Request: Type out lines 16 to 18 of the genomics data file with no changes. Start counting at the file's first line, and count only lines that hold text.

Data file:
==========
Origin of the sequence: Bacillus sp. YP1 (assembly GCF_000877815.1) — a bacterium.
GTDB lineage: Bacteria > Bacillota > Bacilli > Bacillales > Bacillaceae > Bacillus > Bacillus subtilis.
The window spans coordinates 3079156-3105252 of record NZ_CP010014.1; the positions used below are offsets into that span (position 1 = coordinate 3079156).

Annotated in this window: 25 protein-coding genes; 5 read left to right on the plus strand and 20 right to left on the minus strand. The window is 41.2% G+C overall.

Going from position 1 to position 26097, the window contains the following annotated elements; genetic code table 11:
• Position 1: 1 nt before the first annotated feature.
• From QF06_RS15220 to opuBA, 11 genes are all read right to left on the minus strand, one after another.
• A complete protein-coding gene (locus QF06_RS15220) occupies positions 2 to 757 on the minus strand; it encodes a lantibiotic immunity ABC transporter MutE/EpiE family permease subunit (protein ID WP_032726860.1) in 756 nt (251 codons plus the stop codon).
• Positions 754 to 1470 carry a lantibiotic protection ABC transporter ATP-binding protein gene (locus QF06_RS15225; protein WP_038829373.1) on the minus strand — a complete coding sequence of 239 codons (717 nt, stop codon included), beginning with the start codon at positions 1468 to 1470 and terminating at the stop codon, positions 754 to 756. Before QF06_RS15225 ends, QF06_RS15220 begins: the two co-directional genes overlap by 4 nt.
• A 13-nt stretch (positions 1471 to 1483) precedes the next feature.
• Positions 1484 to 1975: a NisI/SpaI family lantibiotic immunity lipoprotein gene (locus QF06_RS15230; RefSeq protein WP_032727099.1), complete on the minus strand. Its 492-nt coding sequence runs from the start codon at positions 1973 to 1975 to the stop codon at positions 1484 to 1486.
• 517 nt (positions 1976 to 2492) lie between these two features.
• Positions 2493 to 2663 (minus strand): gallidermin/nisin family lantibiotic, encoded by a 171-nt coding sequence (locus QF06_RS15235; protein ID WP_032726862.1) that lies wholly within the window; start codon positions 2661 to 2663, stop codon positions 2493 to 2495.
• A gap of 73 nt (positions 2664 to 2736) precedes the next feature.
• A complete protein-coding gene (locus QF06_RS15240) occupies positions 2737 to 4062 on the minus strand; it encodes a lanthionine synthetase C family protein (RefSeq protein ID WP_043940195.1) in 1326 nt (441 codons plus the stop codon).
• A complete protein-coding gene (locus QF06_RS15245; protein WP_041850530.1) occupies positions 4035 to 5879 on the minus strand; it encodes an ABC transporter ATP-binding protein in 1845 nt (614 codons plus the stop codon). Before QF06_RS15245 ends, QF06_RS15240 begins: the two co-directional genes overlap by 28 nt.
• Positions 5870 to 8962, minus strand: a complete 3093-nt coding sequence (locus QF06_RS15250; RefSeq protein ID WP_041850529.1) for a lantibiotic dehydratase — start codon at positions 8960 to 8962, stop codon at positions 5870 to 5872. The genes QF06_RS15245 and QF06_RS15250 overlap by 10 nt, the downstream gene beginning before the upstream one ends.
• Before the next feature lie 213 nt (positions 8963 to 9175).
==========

• A complete protein-coding gene (locus QF06_RS15245; protein WP_041850530.1) occupies positions 4035 to 5879 on the minus strand; it encodes an ABC transporter ATP-binding protein in 1845 nt (614 codons plus the stop codon). Before QF06_RS15245 ends, QF06_RS15240 begins: the two co-directional genes overlap by 28 nt.
• Positions 5870 to 8962, minus strand: a complete 3093-nt coding sequence (locus QF06_RS15250; RefSeq protein ID WP_041850529.1) for a lantibiotic dehydratase — start codon at positions 8960 to 8962, stop codon at positions 5870 to 5872. The genes QF06_RS15245 and QF06_RS15250 overlap by 10 nt, the downstream gene beginning before the upstream one ends.
• Before the next feature lie 213 nt (positions 8963 to 9175).